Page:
Jane Broughton, LISP Flash Fiction Semi-Finalist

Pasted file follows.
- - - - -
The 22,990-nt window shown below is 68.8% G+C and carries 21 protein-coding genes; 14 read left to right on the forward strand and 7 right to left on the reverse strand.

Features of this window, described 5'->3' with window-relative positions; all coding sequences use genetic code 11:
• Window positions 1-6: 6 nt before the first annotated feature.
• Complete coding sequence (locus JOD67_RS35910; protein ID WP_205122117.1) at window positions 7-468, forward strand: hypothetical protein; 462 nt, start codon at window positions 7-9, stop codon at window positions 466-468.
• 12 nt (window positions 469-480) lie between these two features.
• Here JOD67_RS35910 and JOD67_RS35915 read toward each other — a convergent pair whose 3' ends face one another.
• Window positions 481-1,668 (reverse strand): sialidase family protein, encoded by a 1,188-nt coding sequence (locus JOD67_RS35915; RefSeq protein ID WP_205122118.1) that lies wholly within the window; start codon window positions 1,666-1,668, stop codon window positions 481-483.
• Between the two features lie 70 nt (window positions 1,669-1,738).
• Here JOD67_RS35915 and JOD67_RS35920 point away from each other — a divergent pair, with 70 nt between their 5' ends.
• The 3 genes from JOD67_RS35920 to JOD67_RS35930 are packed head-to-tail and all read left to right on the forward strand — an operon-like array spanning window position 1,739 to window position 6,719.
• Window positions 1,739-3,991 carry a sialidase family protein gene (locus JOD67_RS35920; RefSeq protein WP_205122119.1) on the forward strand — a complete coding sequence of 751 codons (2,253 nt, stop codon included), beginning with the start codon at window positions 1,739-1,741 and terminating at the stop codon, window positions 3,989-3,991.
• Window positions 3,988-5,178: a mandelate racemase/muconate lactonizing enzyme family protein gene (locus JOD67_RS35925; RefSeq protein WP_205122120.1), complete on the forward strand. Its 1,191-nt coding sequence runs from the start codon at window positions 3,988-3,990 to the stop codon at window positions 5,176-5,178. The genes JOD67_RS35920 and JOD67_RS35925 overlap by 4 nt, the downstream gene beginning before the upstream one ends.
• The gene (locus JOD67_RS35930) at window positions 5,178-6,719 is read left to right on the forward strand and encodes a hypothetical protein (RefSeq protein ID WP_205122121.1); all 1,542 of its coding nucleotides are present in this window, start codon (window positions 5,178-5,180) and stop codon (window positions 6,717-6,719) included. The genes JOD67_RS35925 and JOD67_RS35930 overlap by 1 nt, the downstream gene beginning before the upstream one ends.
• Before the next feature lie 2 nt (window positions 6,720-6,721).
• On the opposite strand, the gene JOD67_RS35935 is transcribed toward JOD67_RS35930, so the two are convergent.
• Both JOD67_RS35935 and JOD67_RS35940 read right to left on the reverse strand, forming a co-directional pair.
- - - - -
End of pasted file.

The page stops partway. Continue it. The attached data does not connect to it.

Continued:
- Can you please tell us about you? Where do you live and how is your daily life? I’m a 63 year old woman and I’m having the time of my life after taking voluntary redundancy. I’ve always lived in Manchester and wouldn’t want to live anywhere else. I love the people, the history and the vibrancy of the city. - When did you start writing? How often do you write? We want to learn all about your writing life! I discovered the joy of writing in school, once winning the almost legendary ‘Gold Star’ for a junior school essay on a dead tree root. Unfortunately, life soon took over and writing for pleasure took a back seat to bringing up two daughters and trying to keep a roof over our heads. I’ve realised, in hindsight, that all my jobs have involved writing to one extent or another. I produced homelessness strategies, service reviews and a variety of funding applications for local charities. My writing really took off, however, when I decided to take redundancy at 60 and completed the Writers’ Bureau comprehensive writing course. I haven’t stopped since. I’ve had articles published in a broad range of publications including Northern Life, Best of British and Garden News. My stories have appeared in The People’s Friend, Yours Magazine and the Weekly News. In 2019 I was delighted to win the Beaconlit Festival’s flash fiction prize and have been shortlisted in a number of writing competitions including Retreat West and Flash500. - How did you feel when you learned that you are a Semi-Finalist on The London Independent Story Prize? I was surprised and delighted! The news came after I’d received a number of rejections one after the other and was starting to question my ability. It was truly motivating and I’m now right back in the swing of writing again. - What's the best thing and the hardest thing about writing a Flash-Fiction? The thing I love about it is the challenge of distilling a story down to its essence. I enjoy the process of editing a story down, keeping a narrative while losing all those adjectives. The hardest thing for me is making my characters come alive within the constraints of a limited word count. - How did you come up with the idea for your LISP selected story? Is there a story behind your story? And how long have you been working on it? My story, ‘Hands smelling of roses’ was inspired by the voluntary work I do at my local hospital. I’ve watched volunteers giving hand massages to elderly patients and it struck me that every patient had a hidden history. Who knew what lives they’d lived, what memories or secrets they kept – why not a tragic career as a trapeze artiste? - Can you please give us a few tips about writing a 300-word flash-fiction story? I’m not sure I’m qualified to give tips as my submissions are still a bit ‘hit and miss’ but I would advise anyone to relax and enjoy it. I usually stick to only one or two characters and try to shine a light on one pivotal incident that changes their lives. - What's the best thing about writing competitions? Having a deadline, a motivation to finish the story, the chance of winning, getting recognised by a professional organisation, communicating with other writers or a networking opportunity to meet with like-minded people? I think most people would say all of the above. I find a deadline very useful in motivating me as I do struggle with procrastination given the chance. -Lastly, do you recommend the writers to give it a go on flash fiction story and LISP? Absolutely, definitely, go for it! You’ve got nothing to lose and there might, just might, be that amazing rush you get when one of your stories succeeds.